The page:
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We look at the challenges facing Nigerians as they prepare to vote

We look at the challenges facing Nigerians as they prepare to vote
Election officials stand in front of ballot papers in Lagos on February 22, 2023   -  
Copyright © africanews
JOHN WESSELS/AFP or licensors


Nigeria, which will elect its new president on Saturday, is the most populous country in Africa and one of the most dynamic on the continent, but it's also plagued by growing insecurity and worsening poverty.

More than 200 million inhabitants

Located in West Africa on the Atlantic Ocean, Nigeria is the most populous country on the continent with some 216 million inhabitants according to the UN (2022).

Nearly one in two Nigerians lives below the poverty line, according to the government.

Most estimates predict that by 2100 Nigeria will be the second most populous country in the world behind India. Lagos, the economic capital, will become the most populous city in the world, according to most estimates.

Nigeria has a total of 250 ethnic and linguistic groups, including three major ethnic groups: the predominantly Muslim Hausa (north), the predominantly Christian Igbo (southeast) and the Yoruba (southwest).

Islamic law was introduced in 2000 in twelve northern states (out of 36 in the country), provoking violence between Christians and Muslims.


Independent from the United Kingdom in 1960, Nigeria experienced its first coup just six years later, in January 1966.

On May 30, 1967, the southeastern Igbo-dominated region seceded, triggering the Biafra war which in three years killed more than a million people, mainly from famine.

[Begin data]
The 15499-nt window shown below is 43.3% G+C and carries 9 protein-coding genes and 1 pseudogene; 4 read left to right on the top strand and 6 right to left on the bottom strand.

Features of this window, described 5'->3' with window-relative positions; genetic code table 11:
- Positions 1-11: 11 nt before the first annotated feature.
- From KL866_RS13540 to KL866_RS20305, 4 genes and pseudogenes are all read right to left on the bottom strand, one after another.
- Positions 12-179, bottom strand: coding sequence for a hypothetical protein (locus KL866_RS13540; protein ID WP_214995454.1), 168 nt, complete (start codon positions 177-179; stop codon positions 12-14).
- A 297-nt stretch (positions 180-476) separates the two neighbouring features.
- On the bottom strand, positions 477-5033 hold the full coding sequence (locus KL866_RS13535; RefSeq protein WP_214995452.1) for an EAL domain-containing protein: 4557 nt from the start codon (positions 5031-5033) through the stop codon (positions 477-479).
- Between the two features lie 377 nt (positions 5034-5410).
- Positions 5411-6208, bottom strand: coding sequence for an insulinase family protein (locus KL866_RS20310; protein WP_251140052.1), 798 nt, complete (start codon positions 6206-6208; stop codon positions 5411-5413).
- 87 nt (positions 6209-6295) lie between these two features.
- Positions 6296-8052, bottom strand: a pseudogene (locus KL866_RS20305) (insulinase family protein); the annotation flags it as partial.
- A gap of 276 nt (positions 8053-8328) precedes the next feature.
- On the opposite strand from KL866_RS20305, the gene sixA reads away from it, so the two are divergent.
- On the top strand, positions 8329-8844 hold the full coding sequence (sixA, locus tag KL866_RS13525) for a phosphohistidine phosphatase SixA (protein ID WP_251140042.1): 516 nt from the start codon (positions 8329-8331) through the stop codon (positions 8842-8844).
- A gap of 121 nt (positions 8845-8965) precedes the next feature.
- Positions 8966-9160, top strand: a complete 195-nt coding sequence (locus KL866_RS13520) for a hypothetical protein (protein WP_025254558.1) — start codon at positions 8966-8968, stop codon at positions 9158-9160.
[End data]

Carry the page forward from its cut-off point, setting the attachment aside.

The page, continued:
After decades of military dictatorships, Nigeria returned to democracy in 1999.

Outgoing President Muhammadu Buhari, a former putschist general, was elected in 2015, during the country's first democratic alternation. Re-elected in 2019, he is not seeking a third term, in accordance with the Constitution.

Boko Haram and criminal gangs

The rebellion of the jihadist group Boko Haram since 2009 in the northeast has left 40,000 dead and more than two million displaced according to the UN. In 2014, the whole world was moved by the kidnapping of 276 high school girls in Chibok. Over a hundred remain missing.

Born from a split with Boko Haram in 2016, Iswap, affiliated with the Islamic State organisation, has become the dominant jihadist group in the northeast.

In recent years, a new front has opened up: in the northwest and centre, criminal gangs, which thrive on the antagonism between herders and farmers, operate with impunity in rural areas, attacking villages and carrying out kidnappings for ransom.

Insecurity and mass kidnappings have forced the authorities to close more than 11,000 schools since the end of 2020, contributing to a sharp increase in the number of out-of-school children (18.5 million in 2022, 60% of them girls), according to the Unicef.

Major oil producer

Faced with the widespread theft of crude oil, Nigeria temporarily lost its place as Africa's leading oil producer in favour of Angola in the third quarter of 2022, before returning to the top according to the latest OPEC figures.

Its 2023 budget provides for a resumption of its production at 1.69 million barrels of crude per day, a level below the quota of 1.8 million barrels set by the Organization.

The Covid-19 pandemic plunged the economy of Africa's most populous country into recession in mid-2020, a first in four years. Nigeria is now suffering the fallout from the war in Ukraine, with inflation above 20% in particular.

The International Monetary Fund (IMF) forecasts GDP growth of 3.2% in 2023, after 3% in 2022.

Nigeria is plagued by corruption, ranked 154th out of 180 in this area by Transparency International (2021).

Nollywood and afropop

Nigeria is the cradle of a musical genre that ignites the planet, Afrobeats. Its stars, like Burna Boy or Wizkid, fill the biggest concert halls in the world.

The country has major authors, such as Wole Soyinka, the first African to receive the Nobel Prize for Literature in 1986, Chinua Achebe, author of the cult novel "The world is collapsing", who died in 2013, or the world icon of feminism Chimamanda Ngozi Adichie.

"Nollywood", the film industry, is quantitatively the second in the world, behind Bollywood, with a production of more than 2,000 films per year. It floods the African market with romantic comedies and brought in $660 million in revenue to the country in 2021, or 2.3% of GDP.

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